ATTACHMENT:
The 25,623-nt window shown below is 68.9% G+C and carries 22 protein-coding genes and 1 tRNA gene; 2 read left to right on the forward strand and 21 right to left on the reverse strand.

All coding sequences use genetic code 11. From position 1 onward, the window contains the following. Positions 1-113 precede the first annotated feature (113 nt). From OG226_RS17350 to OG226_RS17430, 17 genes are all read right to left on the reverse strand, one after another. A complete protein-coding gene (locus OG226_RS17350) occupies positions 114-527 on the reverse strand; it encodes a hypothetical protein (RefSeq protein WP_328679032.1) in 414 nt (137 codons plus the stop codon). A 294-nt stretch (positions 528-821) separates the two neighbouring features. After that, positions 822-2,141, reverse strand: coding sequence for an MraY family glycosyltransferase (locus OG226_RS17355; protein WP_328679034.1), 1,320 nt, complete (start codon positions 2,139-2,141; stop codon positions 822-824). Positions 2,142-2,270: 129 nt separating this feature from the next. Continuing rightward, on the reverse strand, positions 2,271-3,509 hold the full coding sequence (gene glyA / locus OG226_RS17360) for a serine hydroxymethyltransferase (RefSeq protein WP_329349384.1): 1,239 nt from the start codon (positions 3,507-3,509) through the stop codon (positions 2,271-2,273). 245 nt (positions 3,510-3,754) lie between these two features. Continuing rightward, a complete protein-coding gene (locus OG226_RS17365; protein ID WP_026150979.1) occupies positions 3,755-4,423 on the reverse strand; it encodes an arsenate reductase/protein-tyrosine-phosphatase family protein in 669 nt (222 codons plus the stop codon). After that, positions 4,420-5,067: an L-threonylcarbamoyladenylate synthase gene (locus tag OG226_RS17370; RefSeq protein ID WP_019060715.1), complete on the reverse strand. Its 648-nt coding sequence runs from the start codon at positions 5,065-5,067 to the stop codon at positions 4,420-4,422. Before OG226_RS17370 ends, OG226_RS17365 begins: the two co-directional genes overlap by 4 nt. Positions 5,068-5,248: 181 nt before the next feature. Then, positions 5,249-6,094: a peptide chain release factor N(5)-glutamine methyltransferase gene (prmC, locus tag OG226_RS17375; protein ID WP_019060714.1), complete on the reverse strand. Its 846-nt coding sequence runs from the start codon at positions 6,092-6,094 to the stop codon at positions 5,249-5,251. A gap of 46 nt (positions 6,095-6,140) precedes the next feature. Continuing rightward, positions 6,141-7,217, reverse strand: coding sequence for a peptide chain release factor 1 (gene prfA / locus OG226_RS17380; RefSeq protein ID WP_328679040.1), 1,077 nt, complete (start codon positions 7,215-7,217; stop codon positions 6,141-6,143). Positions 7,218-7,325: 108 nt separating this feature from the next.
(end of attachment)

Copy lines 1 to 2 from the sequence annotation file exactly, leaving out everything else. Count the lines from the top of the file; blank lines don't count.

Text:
The 25,623-nt window shown below is 68.9% G+C and carries 22 protein-coding genes and 1 tRNA gene; 2 read left to right on the forward strand and 21 right to left on the reverse strand.

All coding sequences use genetic code 11. From position 1 onward, the window contains the following. Positions 1-113 precede the first annotated feature (113 nt). From OG226_RS17350 to OG226_RS17430, 17 genes are all read right to left on the reverse strand, one after another. A complete protein-coding gene (locus OG226_RS17350) occupies positions 114-527 on the reverse strand; it encodes a hypothetical protein (RefSeq protein WP_328679032.1) in 414 nt (137 codons plus the stop codon). A 294-nt stretch (positions 528-821) separates the two neighbouring features. After that, positions 822-2,141, reverse strand: coding sequence for an MraY family glycosyltransferase (locus OG226_RS17355; protein WP_328679034.1), 1,320 nt, complete (start codon positions 2,139-2,141; stop codon positions 822-824). Positions 2,142-2,270: 129 nt separating this feature from the next. Continuing rightward, on the reverse strand, positions 2,271-3,509 hold the full coding sequence (gene glyA / locus OG226_RS17360) for a serine hydroxymethyltransferase (RefSeq protein WP_329349384.1): 1,239 nt from the start codon (positions 3,507-3,509) through the stop codon (positions 2,271-2,273). 245 nt (positions 3,510-3,754) lie between these two features. Continuing rightward, a complete protein-coding gene (locus OG226_RS17365; protein ID WP_026150979.1) occupies positions 3,755-4,423 on the reverse strand; it encodes an arsenate reductase/protein-tyrosine-phosphatase family protein in 669 nt (222 codons plus the stop codon). After that, positions 4,420-5,067: an L-threonylcarbamoyladenylate synthase gene (locus tag OG226_RS17370; RefSeq protein ID WP_019060715.1), complete on the reverse strand. Its 648-nt coding sequence runs from the start codon at positions 5,065-5,067 to the stop codon at positions 4,420-4,422. Before OG226_RS17370 ends, OG226_RS17365 begins: the two co-directional genes overlap by 4 nt. Positions 5,068-5,248: 181 nt before the next feature. Then, positions 5,249-6,094: a peptide chain release factor N(5)-glutamine methyltransferase gene (prmC, locus tag OG226_RS17375; protein ID WP_019060714.1), complete on the reverse strand. Its 846-nt coding sequence runs from the start codon at positions 6,092-6,094 to the stop codon at positions 5,249-5,251. A gap of 46 nt (positions 6,095-6,140) precedes the next feature. Continuing rightward, positions 6,141-7,217, reverse strand: coding sequence for a peptide chain release factor 1 (gene prfA / locus OG226_RS17380; RefSeq protein ID WP_328679040.1), 1,077 nt, complete (start codon positions 7,215-7,217; stop codon positions 6,141-6,143). Positions 7,218-7,325: 108 nt separating this feature from the next.